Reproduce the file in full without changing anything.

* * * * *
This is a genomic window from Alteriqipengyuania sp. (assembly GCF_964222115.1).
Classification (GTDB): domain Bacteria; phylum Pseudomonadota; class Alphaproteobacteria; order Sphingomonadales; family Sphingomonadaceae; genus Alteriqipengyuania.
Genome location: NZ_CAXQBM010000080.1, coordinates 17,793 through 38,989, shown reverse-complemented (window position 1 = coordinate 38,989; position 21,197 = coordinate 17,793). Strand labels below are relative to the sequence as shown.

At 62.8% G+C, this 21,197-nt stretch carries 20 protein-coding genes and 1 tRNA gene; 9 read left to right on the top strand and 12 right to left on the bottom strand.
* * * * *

This is a genomic window from Alteriqipengyuania sp. (assembly GCF_964222115.1).
Classification (GTDB): domain Bacteria; phylum Pseudomonadota; class Alphaproteobacteria; order Sphingomonadales; family Sphingomonadaceae; genus Alteriqipengyuania.
Genome location: NZ_CAXQBM010000080.1, coordinates 17,793 through 38,989, shown reverse-complemented (window position 1 = coordinate 38,989; position 21,197 = coordinate 17,793). Strand labels below are relative to the sequence as shown.

At 62.8% G+C, this 21,197-nt stretch carries 20 protein-coding genes and 1 tRNA gene; 9 read left to right on the top strand and 12 right to left on the bottom strand.